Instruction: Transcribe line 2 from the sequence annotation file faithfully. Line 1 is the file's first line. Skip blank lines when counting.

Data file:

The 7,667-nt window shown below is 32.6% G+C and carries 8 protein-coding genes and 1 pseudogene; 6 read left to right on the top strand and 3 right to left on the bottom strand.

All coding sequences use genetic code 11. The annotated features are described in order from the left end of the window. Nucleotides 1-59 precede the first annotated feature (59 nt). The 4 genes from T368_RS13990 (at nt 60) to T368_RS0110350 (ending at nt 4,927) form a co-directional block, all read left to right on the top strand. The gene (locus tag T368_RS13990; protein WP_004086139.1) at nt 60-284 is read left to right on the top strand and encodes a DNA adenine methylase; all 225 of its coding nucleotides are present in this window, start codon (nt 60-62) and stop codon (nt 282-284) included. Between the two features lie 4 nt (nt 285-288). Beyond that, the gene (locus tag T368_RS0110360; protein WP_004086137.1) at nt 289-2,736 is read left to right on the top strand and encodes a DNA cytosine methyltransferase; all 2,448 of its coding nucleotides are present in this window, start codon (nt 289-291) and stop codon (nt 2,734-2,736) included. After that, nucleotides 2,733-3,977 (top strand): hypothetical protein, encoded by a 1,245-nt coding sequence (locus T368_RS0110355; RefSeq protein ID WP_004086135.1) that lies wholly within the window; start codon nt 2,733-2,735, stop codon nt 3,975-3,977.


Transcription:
All coding sequences use genetic code 11. The annotated features are described in order from the left end of the window. Nucleotides 1-59 precede the first annotated feature (59 nt). The 4 genes from T368_RS13990 (at nt 60) to T368_RS0110350 (ending at nt 4,927) form a co-directional block, all read left to right on the top strand. The gene (locus tag T368_RS13990; protein WP_004086139.1) at nt 60-284 is read left to right on the top strand and encodes a DNA adenine methylase; all 225 of its coding nucleotides are present in this window, start codon (nt 60-62) and stop codon (nt 282-284) included. Between the two features lie 4 nt (nt 285-288). Beyond that, the gene (locus tag T368_RS0110360; protein WP_004086137.1) at nt 289-2,736 is read left to right on the top strand and encodes a DNA cytosine methyltransferase; all 2,448 of its coding nucleotides are present in this window, start codon (nt 289-291) and stop codon (nt 2,734-2,736) included. After that, nucleotides 2,733-3,977 (top strand): hypothetical protein, encoded by a 1,245-nt coding sequence (locus T368_RS0110355; RefSeq protein ID WP_004086135.1) that lies wholly within the window; start codon nt 2,733-2,735, stop codon nt 3,975-3,977.